Bonnie grew up in a rural part of California’s central coast where she indulged her need for solitude, choosing the company of barn cats, a horse and one true friend. Maybe too young to start school, she was shy. Then she wasn’t, but likely appeared so.
Transplanted to Oregon, she still sometimes longs for rolling hills and sentinel oaks.
She wrote a story and showed it to her mother when she was six. Mom looked stricken and said, “Well, well. That’s, um, nice.” Bonnie doesn’t remember the story’s plot but it clearly didn’t sit well with Mom, bless her heart.
After that, she wrote nothing but college papers on the symbolism of “something” to “something else” and a stack of self-absorbed journals until her daughter was born. That child’s birth seemed to open a door. Bonnie saw her need for “stories.”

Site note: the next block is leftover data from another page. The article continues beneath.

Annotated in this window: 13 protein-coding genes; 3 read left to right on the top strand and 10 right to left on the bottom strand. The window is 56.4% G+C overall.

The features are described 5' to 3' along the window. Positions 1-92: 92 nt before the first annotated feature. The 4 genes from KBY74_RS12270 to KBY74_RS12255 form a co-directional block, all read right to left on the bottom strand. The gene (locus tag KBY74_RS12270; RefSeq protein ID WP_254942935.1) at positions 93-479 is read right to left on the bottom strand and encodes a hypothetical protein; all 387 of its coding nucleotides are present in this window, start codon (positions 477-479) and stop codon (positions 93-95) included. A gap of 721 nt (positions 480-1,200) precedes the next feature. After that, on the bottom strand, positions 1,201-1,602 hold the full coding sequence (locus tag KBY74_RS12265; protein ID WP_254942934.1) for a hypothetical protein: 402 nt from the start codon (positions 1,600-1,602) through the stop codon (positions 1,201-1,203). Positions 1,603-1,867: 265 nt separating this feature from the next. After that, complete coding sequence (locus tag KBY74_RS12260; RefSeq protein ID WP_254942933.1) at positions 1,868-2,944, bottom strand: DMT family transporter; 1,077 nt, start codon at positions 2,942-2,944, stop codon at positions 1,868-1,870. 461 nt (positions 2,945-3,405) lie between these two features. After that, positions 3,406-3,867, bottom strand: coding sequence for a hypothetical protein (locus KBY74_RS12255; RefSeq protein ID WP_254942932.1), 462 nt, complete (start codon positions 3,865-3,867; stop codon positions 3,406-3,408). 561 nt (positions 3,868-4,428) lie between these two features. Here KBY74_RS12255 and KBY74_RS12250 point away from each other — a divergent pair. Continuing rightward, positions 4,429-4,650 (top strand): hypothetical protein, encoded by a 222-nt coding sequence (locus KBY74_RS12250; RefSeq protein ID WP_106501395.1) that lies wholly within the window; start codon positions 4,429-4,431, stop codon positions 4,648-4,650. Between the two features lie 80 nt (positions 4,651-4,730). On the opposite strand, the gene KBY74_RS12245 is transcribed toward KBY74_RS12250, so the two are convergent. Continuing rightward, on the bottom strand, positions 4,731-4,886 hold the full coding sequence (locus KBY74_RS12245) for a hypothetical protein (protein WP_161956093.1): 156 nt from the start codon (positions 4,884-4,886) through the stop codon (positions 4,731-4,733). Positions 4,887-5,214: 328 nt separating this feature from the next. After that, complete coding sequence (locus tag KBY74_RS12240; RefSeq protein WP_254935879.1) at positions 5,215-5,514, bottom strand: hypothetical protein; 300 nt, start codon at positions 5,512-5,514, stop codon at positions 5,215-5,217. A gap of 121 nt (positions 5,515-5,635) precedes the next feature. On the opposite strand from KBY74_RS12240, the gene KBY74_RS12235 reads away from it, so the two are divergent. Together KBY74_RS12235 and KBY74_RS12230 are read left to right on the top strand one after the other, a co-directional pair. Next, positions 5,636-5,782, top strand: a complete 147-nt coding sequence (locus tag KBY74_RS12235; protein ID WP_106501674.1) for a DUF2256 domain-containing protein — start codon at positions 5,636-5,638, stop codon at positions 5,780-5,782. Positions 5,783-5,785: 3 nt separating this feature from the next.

Then life got in the way.
She began a novel after the birth of her son. Do we see a pattern here? More real life issues intruded, yet she has written seven novels. One is soon to be published.
She fears heights and caves and reptiles and dental procedures. She likes movies, Rachmaninov, Puccini’s operas, early spring and late fall and chocolate.
She has a degree in Women’s Studies/Society and Justice and nursing. She writes of the history of the American west and of women’s issues, filtering it all through sweet yet passionate love stories.
She can still believe in happy endings.